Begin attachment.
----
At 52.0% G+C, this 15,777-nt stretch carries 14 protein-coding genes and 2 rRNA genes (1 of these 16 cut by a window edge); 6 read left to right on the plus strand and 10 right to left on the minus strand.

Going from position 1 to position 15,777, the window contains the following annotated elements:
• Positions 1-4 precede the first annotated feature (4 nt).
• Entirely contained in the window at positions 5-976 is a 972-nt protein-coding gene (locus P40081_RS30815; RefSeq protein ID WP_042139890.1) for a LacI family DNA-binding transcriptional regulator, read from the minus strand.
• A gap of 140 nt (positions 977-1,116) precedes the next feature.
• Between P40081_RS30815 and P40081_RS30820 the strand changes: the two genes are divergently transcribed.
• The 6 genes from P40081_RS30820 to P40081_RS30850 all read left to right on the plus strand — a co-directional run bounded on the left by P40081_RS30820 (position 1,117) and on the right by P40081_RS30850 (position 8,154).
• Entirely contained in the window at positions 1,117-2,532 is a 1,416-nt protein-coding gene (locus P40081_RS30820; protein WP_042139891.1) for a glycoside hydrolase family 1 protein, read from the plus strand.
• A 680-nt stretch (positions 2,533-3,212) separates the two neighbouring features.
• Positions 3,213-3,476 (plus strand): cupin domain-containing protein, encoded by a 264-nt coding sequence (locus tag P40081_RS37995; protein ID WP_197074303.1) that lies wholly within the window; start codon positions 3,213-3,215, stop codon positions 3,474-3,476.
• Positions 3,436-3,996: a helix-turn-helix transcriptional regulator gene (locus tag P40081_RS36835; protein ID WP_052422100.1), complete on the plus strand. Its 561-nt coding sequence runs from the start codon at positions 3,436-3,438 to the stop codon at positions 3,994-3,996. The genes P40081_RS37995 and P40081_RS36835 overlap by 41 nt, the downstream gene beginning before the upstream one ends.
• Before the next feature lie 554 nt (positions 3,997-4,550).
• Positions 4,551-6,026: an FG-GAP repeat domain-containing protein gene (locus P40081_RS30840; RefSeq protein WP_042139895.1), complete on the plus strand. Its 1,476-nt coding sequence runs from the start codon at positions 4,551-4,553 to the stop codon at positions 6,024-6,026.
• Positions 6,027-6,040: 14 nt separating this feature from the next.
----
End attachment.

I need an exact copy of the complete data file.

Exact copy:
At 52.0% G+C, this 15,777-nt stretch carries 14 protein-coding genes and 2 rRNA genes (1 of these 16 cut by a window edge); 6 read left to right on the plus strand and 10 right to left on the minus strand.

Going from position 1 to position 15,777, the window contains the following annotated elements:
• Positions 1-4 precede the first annotated feature (4 nt).
• Entirely contained in the window at positions 5-976 is a 972-nt protein-coding gene (locus P40081_RS30815; RefSeq protein ID WP_042139890.1) for a LacI family DNA-binding transcriptional regulator, read from the minus strand.
• A gap of 140 nt (positions 977-1,116) precedes the next feature.
• Between P40081_RS30815 and P40081_RS30820 the strand changes: the two genes are divergently transcribed.
• The 6 genes from P40081_RS30820 to P40081_RS30850 all read left to right on the plus strand — a co-directional run bounded on the left by P40081_RS30820 (position 1,117) and on the right by P40081_RS30850 (position 8,154).
• Entirely contained in the window at positions 1,117-2,532 is a 1,416-nt protein-coding gene (locus P40081_RS30820; protein WP_042139891.1) for a glycoside hydrolase family 1 protein, read from the plus strand.
• A 680-nt stretch (positions 2,533-3,212) separates the two neighbouring features.
• Positions 3,213-3,476 (plus strand): cupin domain-containing protein, encoded by a 264-nt coding sequence (locus tag P40081_RS37995; protein ID WP_197074303.1) that lies wholly within the window; start codon positions 3,213-3,215, stop codon positions 3,474-3,476.
• Positions 3,436-3,996: a helix-turn-helix transcriptional regulator gene (locus tag P40081_RS36835; protein ID WP_052422100.1), complete on the plus strand. Its 561-nt coding sequence runs from the start codon at positions 3,436-3,438 to the stop codon at positions 3,994-3,996. The genes P40081_RS37995 and P40081_RS36835 overlap by 41 nt, the downstream gene beginning before the upstream one ends.
• Before the next feature lie 554 nt (positions 3,997-4,550).
• Positions 4,551-6,026: an FG-GAP repeat domain-containing protein gene (locus P40081_RS30840; RefSeq protein WP_042139895.1), complete on the plus strand. Its 1,476-nt coding sequence runs from the start codon at positions 4,551-4,553 to the stop codon at positions 6,024-6,026.
• Positions 6,027-6,040: 14 nt separating this feature from the next.